Which weight (PAG) refrigerant oil for GMT400 R12 to R134a

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Hi All, I have a 1991 Chevrolet K1500 which I want to convert from R-12 to R-134a as the A/C blows warm and the R12 is hard to service especially if dye needs to be added to source a leak which this truck may or may not have. I was told by a mechanic to convert it over to the newer freon as the dye he will add is only compatible with the R-134a. I have advance auto parts store credit so I'll use them for the parts. I'll be buying this conversion kit: https://shop.advanceautoparts.com/p/auto...rm=r12+to+r134a I'll also need the 8oz. Refrigerant oil. Looking at the Advance auto parts site, they sell them with ester (no pag indicated on the bottle? - medium viscosity), Pag 46 (low viscosity), Pag 100 (medium viscosity) and pag 150 (highviscosity). https://shop.advanceautoparts.com/web/Pa...doExactFit=true Which would I need? Anything else other than freon is required for this conversion? Thanks for the help!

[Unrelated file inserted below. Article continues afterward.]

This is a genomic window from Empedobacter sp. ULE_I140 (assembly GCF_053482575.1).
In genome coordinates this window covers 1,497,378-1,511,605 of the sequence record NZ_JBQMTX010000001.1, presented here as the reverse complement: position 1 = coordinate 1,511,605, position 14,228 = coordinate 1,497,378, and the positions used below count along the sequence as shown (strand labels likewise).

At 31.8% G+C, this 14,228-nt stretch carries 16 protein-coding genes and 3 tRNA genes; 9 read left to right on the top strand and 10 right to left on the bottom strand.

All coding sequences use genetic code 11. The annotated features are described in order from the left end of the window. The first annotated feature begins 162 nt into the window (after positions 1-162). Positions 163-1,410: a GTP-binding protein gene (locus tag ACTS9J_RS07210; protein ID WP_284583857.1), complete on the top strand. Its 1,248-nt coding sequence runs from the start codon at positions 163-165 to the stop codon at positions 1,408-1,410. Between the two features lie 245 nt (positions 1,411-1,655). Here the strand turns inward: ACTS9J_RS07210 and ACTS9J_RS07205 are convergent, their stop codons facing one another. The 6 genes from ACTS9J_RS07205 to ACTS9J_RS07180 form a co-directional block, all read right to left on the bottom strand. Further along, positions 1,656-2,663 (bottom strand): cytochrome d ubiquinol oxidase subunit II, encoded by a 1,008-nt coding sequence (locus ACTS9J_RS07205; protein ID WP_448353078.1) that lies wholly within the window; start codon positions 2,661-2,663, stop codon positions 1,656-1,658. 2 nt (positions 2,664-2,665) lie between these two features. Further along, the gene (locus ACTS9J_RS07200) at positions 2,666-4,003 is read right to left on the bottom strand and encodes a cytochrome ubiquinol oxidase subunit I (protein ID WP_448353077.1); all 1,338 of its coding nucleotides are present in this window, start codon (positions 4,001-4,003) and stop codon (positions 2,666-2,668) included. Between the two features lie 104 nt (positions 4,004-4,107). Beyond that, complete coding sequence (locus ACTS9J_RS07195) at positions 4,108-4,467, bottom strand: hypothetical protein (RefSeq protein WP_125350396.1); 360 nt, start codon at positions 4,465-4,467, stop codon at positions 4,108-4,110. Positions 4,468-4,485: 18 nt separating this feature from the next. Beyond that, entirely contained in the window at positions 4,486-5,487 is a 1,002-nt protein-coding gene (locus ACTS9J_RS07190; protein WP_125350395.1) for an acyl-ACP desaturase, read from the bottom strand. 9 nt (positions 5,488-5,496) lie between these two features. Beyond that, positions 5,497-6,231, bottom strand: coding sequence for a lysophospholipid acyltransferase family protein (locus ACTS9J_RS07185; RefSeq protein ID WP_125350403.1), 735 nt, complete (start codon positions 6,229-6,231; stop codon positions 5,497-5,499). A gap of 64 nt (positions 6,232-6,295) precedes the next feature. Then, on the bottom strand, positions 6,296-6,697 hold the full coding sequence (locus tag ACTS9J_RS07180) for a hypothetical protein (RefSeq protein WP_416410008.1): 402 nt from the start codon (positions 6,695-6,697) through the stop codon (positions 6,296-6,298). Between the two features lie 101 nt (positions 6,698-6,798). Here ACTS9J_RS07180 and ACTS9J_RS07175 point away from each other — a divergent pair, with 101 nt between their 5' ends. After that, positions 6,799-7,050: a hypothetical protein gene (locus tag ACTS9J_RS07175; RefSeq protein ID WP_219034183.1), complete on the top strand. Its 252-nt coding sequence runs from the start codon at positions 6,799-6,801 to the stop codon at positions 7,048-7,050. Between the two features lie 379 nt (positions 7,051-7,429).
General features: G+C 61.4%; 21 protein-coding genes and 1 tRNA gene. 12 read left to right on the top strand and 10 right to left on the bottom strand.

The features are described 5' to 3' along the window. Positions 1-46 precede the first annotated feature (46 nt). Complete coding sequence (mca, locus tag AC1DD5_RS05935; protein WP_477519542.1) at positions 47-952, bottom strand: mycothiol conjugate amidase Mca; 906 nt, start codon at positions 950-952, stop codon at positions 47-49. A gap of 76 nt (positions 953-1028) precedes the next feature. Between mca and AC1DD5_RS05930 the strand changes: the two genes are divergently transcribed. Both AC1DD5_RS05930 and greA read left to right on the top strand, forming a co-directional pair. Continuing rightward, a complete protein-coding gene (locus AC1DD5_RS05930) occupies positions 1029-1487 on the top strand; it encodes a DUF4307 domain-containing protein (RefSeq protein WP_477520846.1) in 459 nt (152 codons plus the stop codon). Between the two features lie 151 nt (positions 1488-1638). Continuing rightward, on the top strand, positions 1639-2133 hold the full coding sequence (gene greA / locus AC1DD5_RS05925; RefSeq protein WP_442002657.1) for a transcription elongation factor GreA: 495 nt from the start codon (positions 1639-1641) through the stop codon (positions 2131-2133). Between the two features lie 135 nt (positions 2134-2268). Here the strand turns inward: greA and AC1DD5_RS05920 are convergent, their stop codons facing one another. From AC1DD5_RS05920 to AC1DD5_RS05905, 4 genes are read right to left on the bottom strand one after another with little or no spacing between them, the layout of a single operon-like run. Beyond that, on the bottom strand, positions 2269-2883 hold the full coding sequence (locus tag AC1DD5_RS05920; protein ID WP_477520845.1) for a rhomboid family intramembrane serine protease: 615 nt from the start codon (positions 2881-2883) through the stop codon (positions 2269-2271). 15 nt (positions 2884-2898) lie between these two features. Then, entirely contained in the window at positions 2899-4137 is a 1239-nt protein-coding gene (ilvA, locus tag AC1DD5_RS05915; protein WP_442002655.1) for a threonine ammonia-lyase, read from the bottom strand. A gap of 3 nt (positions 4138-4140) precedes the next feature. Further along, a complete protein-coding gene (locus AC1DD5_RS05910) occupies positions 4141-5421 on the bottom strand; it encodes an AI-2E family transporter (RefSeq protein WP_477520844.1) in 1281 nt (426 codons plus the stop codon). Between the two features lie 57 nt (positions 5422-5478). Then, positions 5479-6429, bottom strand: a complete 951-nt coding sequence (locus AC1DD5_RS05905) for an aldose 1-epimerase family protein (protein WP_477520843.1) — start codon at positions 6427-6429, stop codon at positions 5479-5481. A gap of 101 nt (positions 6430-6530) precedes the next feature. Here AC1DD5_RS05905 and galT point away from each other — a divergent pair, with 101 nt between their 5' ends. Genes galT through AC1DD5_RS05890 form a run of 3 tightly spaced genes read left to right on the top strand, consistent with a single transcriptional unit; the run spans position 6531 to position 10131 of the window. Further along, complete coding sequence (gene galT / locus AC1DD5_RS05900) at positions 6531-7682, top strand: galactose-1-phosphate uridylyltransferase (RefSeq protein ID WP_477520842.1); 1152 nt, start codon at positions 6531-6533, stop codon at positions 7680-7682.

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I used Ester oil when I converted my Accord. It's supposed to play nice with any residual mineral oil left in the system. I did the conversion seven years ago and it's still working great.
 
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Originally Posted By: Char Baby
Doesn't all standard/most basic R134a already have PAG oil in it?
No. R134a never has any PAG oil in it. How could it when different vehicles use different viscosities of PAG oil? Most of the cheesy DIY recharge kits often have stop-leak and other gimmicky additives that supposedly make it cool better, but plain old R134a doesn't have any oil or other additives in it.
 

VK56VD

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Guys, I'm asking about the refrigerant oil not the freon. Looks like if you're converting from R12 to R134a, NOT to use refrigerant oil with PAG as the remaining oil won't be compatible leading to problems.